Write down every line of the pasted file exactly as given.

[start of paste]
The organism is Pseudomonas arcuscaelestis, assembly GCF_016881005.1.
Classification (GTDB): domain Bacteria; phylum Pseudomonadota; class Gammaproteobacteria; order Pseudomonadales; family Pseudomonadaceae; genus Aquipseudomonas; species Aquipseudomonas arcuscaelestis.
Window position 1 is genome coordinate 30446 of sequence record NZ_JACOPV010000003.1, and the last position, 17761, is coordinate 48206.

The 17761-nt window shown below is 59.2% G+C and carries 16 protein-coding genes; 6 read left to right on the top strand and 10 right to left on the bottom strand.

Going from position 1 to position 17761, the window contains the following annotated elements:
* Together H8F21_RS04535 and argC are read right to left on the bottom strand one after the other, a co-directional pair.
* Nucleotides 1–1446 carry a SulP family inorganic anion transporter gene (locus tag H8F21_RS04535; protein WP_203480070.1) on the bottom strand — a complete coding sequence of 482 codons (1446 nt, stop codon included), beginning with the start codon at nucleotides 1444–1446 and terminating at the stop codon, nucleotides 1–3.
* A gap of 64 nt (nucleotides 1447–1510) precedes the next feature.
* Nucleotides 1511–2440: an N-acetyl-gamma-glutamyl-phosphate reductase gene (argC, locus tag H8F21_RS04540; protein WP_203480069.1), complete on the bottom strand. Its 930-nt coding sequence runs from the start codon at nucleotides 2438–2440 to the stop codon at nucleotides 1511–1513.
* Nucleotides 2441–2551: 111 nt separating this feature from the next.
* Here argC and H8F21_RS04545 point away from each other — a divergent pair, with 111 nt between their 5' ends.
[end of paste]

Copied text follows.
The organism is Pseudomonas arcuscaelestis, assembly GCF_016881005.1.
Classification (GTDB): domain Bacteria; phylum Pseudomonadota; class Gammaproteobacteria; order Pseudomonadales; family Pseudomonadaceae; genus Aquipseudomonas; species Aquipseudomonas arcuscaelestis.
Window position 1 is genome coordinate 30446 of sequence record NZ_JACOPV010000003.1, and the last position, 17761, is coordinate 48206.

The 17761-nt window shown below is 59.2% G+C and carries 16 protein-coding genes; 6 read left to right on the top strand and 10 right to left on the bottom strand.

Going from position 1 to position 17761, the window contains the following annotated elements:
* Together H8F21_RS04535 and argC are read right to left on the bottom strand one after the other, a co-directional pair.
* Nucleotides 1–1446 carry a SulP family inorganic anion transporter gene (locus tag H8F21_RS04535; protein WP_203480070.1) on the bottom strand — a complete coding sequence of 482 codons (1446 nt, stop codon included), beginning with the start codon at nucleotides 1444–1446 and terminating at the stop codon, nucleotides 1–3.
* A gap of 64 nt (nucleotides 1447–1510) precedes the next feature.
* Nucleotides 1511–2440: an N-acetyl-gamma-glutamyl-phosphate reductase gene (argC, locus tag H8F21_RS04540; protein WP_203480069.1), complete on the bottom strand. Its 930-nt coding sequence runs from the start codon at nucleotides 2438–2440 to the stop codon at nucleotides 1511–1513.
* Nucleotides 2441–2551: 111 nt separating this feature from the next.
* Here argC and H8F21_RS04545 point away from each other — a divergent pair, with 111 nt between their 5' ends.